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Tech billionaire gives New Hampshire hermit $180,000

  • ASSOCIATED PRESS
                                David Lidstone, an off-the-grid New Hampshire hermit known to locals as “River Dave,” doffs his hat after speaking to media outside Merrimack County Superior Court after a status conference hearing Wednesday in Concord, N.H. The court determined that Lidstone will be able to collect his cats, chickens, and remaining possessions from the site he has lived on for 27 years. Lidstone, who still believes he was not on private land, also was given permission to hire a surveyor to give him “peace of mind,” Judge Andrew Schulman said.

    ASSOCIATED PRESS

    David Lidstone, an off-the-grid New Hampshire hermit known to locals as “River Dave,” doffs his hat after speaking to media outside Merrimack County Superior Court after a status conference hearing Wednesday in Concord, N.H. The court determined that Lidstone will be able to collect his cats, chickens, and remaining possessions from the site he has lived on for 27 years. Lidstone, who still believes he was not on private land, also was given permission to hire a surveyor to give him “peace of mind,” Judge Andrew Schulman said.

CONCORD, N.H. >> A billionaire software company CEO has given a former hermit in New Hampshire $180,000 to rebuild his cabin in a new location.

Alexander Karp, CEO of Palantir Technologies, gave David Lidstone a personal check last week, Lidstone’s friend, Jodie Gedeon said on Facebook. A spokesperson for the data analytics software company confirmed the donation to the Concord Monitor.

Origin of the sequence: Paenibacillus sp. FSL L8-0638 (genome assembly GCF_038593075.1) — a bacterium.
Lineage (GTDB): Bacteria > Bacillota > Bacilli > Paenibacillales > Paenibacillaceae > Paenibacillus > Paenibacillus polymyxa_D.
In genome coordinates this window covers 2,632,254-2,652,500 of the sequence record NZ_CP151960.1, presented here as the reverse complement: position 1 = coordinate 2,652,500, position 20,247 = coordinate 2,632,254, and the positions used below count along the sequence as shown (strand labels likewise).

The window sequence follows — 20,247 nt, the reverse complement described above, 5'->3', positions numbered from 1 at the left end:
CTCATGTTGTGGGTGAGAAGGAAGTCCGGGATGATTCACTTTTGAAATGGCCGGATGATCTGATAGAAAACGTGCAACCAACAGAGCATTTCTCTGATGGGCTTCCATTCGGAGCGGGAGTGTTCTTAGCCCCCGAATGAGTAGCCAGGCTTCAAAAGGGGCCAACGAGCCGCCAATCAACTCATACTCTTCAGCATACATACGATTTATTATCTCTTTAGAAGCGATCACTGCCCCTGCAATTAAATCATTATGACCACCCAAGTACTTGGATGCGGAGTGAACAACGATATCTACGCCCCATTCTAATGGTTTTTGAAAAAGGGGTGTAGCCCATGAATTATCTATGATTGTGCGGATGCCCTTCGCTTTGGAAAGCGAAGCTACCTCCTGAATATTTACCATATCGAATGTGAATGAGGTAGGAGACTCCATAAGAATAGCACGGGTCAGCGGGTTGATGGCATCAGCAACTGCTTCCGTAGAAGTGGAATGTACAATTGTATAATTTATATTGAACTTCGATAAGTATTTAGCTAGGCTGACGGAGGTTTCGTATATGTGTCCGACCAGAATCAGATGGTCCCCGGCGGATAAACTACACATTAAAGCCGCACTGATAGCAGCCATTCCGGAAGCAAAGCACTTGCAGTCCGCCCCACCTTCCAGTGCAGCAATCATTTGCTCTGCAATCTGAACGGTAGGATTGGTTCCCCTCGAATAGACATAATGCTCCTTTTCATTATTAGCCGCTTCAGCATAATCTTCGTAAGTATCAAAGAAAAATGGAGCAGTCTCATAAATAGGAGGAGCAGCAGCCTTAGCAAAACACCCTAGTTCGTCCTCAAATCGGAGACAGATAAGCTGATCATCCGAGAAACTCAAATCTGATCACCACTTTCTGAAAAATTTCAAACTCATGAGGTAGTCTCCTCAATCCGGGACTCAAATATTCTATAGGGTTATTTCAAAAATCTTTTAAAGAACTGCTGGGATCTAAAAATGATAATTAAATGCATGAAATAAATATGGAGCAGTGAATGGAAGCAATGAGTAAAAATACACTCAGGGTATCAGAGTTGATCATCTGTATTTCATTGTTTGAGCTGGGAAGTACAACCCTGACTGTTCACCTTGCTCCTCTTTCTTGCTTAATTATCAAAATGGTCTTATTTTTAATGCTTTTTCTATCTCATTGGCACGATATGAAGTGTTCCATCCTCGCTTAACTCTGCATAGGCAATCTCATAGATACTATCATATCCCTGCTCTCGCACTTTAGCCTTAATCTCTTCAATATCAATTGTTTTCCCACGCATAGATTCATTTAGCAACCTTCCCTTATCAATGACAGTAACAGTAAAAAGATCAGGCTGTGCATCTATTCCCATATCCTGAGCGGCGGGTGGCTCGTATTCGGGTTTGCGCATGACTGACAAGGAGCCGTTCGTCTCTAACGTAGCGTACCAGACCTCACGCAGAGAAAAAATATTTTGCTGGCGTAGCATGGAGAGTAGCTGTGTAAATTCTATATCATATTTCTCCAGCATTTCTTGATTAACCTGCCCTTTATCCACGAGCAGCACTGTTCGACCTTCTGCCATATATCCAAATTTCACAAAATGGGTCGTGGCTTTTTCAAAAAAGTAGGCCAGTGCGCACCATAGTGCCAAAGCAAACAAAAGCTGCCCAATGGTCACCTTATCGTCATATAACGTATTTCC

“How can I express myself and my gratitude towards something like that? I start to tear up whenever I think about it,” Lidstone told the Monitor. “For an old logger who always had to work, for anyone to give you that type of money, it’s incredibly difficult for me to get my head around.”

There has been an outpouring of support for Lidstone since he was jailed July 15 and accused of squatting for nearly 30 years on property owned by a Vermont man. His cabin burned down this month shortly before his release, but he recently secured temporary housing through the winter.

The location is being kept secret to protect Lidstone’s privacy, Gedeon said. But supporters will have a chance to meet Lidstone at a “thank you” event in Warner, New Hampshire, on Saturday.

Lidstone, for his part, said he doesn’t think he can go back to being a hermit. “Maybe the things I’ve been trying to avoid are the things that I really need in life,” he told the Associated Press.

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